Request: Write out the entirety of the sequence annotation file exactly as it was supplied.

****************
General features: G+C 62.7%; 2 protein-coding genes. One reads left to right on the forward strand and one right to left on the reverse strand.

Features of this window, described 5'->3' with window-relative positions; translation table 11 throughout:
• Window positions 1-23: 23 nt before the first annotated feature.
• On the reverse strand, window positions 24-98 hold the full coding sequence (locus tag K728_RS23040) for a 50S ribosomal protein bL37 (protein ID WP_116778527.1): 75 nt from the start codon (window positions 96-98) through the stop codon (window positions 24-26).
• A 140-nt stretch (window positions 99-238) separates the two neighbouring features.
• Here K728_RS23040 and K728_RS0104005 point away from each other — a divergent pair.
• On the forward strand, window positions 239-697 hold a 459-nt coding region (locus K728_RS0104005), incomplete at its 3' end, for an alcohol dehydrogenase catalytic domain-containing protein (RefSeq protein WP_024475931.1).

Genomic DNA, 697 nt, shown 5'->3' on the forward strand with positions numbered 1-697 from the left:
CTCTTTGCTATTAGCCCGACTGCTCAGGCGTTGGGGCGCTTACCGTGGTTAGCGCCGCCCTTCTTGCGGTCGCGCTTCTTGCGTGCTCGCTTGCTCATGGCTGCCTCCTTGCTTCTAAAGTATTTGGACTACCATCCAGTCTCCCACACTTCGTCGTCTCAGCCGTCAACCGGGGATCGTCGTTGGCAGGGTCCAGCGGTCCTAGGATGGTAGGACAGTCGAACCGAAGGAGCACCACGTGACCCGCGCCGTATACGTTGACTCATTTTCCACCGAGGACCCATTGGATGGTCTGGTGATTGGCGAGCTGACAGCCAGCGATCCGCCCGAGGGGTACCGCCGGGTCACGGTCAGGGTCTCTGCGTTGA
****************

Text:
General features: G+C 62.7%; 2 protein-coding genes. One reads left to right on the forward strand and one right to left on the reverse strand.

Features of this window, described 5'->3' with window-relative positions; translation table 11 throughout:
• Window positions 1-23: 23 nt before the first annotated feature.
• On the reverse strand, window positions 24-98 hold the full coding sequence (locus tag K728_RS23040) for a 50S ribosomal protein bL37 (protein ID WP_116778527.1): 75 nt from the start codon (window positions 96-98) through the stop codon (window positions 24-26).
• A 140-nt stretch (window positions 99-238) separates the two neighbouring features.
• Here K728_RS23040 and K728_RS0104005 point away from each other — a divergent pair.
• On the forward strand, window positions 239-697 hold a 459-nt coding region (locus K728_RS0104005), incomplete at its 3' end, for an alcohol dehydrogenase catalytic domain-containing protein (RefSeq protein WP_024475931.1).

Genomic DNA, 697 nt, shown 5'->3' on the forward strand with positions numbered 1-697 from the left:
CTCTTTGCTATTAGCCCGACTGCTCAGGCGTTGGGGCGCTTACCGTGGTTAGCGCCGCCCTTCTTGCGGTCGCGCTTCTTGCGTGCTCGCTTGCTCATGGCTGCCTCCTTGCTTCTAAAGTATTTGGACTACCATCCAGTCTCCCACACTTCGTCGTCTCAGCCGTCAACCGGGGATCGTCGTTGGCAGGGTCCAGCGGTCCTAGGATGGTAGGACAGTCGAACCGAAGGAGCACCACGTGACCCGCGCCGTATACGTTGACTCATTTTCCACCGAGGACCCATTGGATGGTCTGGTGATTGGCGAGCTGACAGCCAGCGATCCGCCCGAGGGGTACCGCCGGGTCACGGTCAGGGTCTCTGCGTTGA